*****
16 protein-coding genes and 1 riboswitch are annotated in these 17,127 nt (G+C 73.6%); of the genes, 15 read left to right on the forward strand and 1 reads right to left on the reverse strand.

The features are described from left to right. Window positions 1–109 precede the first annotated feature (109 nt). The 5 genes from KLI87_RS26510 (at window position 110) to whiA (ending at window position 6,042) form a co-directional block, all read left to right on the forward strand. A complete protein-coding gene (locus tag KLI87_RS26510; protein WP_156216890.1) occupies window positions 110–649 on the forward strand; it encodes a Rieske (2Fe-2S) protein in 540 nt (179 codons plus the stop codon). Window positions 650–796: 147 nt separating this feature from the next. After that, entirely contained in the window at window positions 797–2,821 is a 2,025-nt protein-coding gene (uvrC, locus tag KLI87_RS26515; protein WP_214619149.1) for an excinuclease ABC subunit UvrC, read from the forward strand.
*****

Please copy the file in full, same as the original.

16 protein-coding genes and 1 riboswitch are annotated in these 17,127 nt (G+C 73.6%); of the genes, 15 read left to right on the forward strand and 1 reads right to left on the reverse strand.

The features are described from left to right. Window positions 1–109 precede the first annotated feature (109 nt). The 5 genes from KLI87_RS26510 (at window position 110) to whiA (ending at window position 6,042) form a co-directional block, all read left to right on the forward strand. A complete protein-coding gene (locus tag KLI87_RS26510; protein WP_156216890.1) occupies window positions 110–649 on the forward strand; it encodes a Rieske (2Fe-2S) protein in 540 nt (179 codons plus the stop codon). Window positions 650–796: 147 nt separating this feature from the next. After that, entirely contained in the window at window positions 797–2,821 is a 2,025-nt protein-coding gene (uvrC, locus tag KLI87_RS26515; protein WP_214619149.1) for an excinuclease ABC subunit UvrC, read from the forward strand.